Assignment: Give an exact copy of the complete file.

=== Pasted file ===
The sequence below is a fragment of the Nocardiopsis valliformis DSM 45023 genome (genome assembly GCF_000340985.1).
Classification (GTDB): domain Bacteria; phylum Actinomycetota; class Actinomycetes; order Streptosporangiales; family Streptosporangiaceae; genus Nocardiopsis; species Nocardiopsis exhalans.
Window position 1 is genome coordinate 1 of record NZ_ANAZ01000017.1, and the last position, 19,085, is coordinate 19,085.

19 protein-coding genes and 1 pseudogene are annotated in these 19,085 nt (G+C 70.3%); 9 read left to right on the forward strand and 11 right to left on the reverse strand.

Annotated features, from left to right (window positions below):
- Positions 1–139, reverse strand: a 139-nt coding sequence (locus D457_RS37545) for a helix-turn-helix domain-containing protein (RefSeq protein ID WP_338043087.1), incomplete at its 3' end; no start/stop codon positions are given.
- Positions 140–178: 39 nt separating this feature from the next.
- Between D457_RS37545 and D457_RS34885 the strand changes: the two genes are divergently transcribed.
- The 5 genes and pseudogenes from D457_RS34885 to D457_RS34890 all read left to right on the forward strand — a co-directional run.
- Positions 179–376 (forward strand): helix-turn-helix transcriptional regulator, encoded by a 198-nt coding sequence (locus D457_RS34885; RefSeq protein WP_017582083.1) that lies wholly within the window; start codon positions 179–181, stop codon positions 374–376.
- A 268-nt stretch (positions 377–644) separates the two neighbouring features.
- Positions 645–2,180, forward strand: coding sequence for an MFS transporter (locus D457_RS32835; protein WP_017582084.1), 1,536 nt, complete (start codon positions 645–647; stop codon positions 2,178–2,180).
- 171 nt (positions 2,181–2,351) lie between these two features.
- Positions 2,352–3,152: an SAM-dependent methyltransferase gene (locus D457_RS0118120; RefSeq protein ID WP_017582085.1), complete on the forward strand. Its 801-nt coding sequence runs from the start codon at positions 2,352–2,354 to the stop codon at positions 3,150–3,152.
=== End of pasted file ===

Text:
The sequence below is a fragment of the Nocardiopsis valliformis DSM 45023 genome (genome assembly GCF_000340985.1).
Classification (GTDB): domain Bacteria; phylum Actinomycetota; class Actinomycetes; order Streptosporangiales; family Streptosporangiaceae; genus Nocardiopsis; species Nocardiopsis exhalans.
Window position 1 is genome coordinate 1 of record NZ_ANAZ01000017.1, and the last position, 19,085, is coordinate 19,085.

19 protein-coding genes and 1 pseudogene are annotated in these 19,085 nt (G+C 70.3%); 9 read left to right on the forward strand and 11 right to left on the reverse strand.

Annotated features, from left to right (window positions below):
- Positions 1–139, reverse strand: a 139-nt coding sequence (locus D457_RS37545) for a helix-turn-helix domain-containing protein (RefSeq protein ID WP_338043087.1), incomplete at its 3' end; no start/stop codon positions are given.
- Positions 140–178: 39 nt separating this feature from the next.
- Between D457_RS37545 and D457_RS34885 the strand changes: the two genes are divergently transcribed.
- The 5 genes and pseudogenes from D457_RS34885 to D457_RS34890 all read left to right on the forward strand — a co-directional run.
- Positions 179–376 (forward strand): helix-turn-helix transcriptional regulator, encoded by a 198-nt coding sequence (locus D457_RS34885; RefSeq protein WP_017582083.1) that lies wholly within the window; start codon positions 179–181, stop codon positions 374–376.
- A 268-nt stretch (positions 377–644) separates the two neighbouring features.
- Positions 645–2,180, forward strand: coding sequence for an MFS transporter (locus D457_RS32835; protein WP_017582084.1), 1,536 nt, complete (start codon positions 645–647; stop codon positions 2,178–2,180).
- 171 nt (positions 2,181–2,351) lie between these two features.
- Positions 2,352–3,152: an SAM-dependent methyltransferase gene (locus D457_RS0118120; RefSeq protein ID WP_017582085.1), complete on the forward strand. Its 801-nt coding sequence runs from the start codon at positions 2,352–2,354 to the stop codon at positions 3,150–3,152.